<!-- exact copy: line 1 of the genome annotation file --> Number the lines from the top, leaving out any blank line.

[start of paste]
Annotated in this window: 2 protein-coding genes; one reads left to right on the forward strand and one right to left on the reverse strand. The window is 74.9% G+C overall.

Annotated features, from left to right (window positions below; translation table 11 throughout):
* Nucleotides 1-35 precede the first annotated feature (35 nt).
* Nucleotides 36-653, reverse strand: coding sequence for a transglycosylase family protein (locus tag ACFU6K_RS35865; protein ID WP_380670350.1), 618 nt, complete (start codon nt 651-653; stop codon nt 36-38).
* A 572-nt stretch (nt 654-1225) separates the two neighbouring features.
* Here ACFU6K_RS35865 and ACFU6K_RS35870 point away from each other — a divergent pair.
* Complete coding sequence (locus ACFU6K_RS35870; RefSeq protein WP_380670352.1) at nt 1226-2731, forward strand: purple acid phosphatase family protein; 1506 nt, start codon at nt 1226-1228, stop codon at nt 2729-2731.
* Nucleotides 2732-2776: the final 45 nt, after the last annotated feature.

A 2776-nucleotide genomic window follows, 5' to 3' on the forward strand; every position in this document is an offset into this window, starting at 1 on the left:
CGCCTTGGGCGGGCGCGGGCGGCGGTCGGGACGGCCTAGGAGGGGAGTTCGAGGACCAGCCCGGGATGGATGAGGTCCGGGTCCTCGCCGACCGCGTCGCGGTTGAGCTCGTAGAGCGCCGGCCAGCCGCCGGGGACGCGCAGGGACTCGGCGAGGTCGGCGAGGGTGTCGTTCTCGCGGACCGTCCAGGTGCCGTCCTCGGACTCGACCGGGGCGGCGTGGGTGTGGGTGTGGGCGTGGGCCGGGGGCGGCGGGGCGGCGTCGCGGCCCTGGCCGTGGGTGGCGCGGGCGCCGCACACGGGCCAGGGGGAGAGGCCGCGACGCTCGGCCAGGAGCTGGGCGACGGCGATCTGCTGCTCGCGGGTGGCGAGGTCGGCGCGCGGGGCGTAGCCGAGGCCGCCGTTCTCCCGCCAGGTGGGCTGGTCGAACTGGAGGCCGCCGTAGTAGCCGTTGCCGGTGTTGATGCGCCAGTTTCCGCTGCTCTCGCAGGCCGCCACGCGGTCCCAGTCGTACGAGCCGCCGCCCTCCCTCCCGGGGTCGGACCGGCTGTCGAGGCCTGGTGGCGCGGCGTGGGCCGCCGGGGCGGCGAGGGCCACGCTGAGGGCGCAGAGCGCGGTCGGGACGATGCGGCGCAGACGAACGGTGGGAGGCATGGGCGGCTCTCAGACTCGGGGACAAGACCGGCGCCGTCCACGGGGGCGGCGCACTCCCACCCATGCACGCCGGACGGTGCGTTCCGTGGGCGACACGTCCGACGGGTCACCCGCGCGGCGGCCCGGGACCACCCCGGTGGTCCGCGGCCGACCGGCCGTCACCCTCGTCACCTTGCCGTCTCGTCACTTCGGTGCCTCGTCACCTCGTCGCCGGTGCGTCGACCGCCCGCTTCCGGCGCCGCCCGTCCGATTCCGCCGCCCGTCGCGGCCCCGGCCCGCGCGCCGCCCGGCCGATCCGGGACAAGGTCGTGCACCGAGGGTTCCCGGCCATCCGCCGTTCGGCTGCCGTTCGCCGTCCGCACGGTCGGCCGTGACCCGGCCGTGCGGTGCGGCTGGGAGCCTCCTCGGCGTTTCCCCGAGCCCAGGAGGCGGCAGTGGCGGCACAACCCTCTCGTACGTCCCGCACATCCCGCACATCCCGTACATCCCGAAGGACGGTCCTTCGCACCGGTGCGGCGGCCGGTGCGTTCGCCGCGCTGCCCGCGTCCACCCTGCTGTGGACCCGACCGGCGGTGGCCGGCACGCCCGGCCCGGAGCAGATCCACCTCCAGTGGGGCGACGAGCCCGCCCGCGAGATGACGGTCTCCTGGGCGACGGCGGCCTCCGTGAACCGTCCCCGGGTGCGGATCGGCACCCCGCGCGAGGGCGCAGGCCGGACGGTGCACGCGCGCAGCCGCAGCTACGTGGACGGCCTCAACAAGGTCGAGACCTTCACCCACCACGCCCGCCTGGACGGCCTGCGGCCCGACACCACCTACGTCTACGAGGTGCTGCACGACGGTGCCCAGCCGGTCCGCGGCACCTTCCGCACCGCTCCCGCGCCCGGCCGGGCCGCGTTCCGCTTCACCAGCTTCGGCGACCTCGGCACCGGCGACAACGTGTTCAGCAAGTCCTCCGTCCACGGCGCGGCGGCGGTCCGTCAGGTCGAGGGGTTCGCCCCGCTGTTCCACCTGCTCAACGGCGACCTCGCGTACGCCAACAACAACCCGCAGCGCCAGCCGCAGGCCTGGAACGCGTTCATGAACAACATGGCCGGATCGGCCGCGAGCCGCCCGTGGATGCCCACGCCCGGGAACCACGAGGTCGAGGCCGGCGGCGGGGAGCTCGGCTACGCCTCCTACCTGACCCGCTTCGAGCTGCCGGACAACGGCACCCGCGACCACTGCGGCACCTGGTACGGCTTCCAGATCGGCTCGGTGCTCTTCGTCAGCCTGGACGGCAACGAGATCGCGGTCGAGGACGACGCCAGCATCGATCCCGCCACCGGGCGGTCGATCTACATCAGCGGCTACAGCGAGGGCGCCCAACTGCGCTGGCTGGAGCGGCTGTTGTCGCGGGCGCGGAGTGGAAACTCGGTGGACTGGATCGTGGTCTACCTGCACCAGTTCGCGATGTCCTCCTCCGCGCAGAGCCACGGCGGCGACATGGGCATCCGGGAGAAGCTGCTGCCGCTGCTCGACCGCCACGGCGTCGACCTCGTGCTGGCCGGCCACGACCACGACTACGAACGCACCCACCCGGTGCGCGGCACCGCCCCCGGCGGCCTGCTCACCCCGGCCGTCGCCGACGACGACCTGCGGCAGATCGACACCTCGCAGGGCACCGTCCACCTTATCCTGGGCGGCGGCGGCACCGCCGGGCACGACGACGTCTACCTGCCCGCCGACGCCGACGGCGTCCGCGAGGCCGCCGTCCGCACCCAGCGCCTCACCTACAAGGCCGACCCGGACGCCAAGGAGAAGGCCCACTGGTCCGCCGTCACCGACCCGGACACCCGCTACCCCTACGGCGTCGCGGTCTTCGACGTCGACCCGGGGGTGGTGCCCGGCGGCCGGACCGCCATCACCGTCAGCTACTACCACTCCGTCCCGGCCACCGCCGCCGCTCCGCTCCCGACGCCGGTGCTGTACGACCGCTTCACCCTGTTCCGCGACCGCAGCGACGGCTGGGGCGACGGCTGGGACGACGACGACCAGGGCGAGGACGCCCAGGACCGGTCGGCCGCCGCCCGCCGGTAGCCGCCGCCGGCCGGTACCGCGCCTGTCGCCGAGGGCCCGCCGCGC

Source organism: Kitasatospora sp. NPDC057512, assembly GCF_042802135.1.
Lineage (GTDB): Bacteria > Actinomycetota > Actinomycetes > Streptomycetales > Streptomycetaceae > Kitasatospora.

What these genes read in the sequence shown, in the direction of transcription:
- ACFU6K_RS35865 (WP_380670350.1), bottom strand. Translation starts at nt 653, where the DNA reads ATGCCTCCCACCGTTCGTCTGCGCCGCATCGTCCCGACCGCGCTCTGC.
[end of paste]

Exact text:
Annotated in this window: 2 protein-coding genes; one reads left to right on the forward strand and one right to left on the reverse strand. The window is 74.9% G+C overall.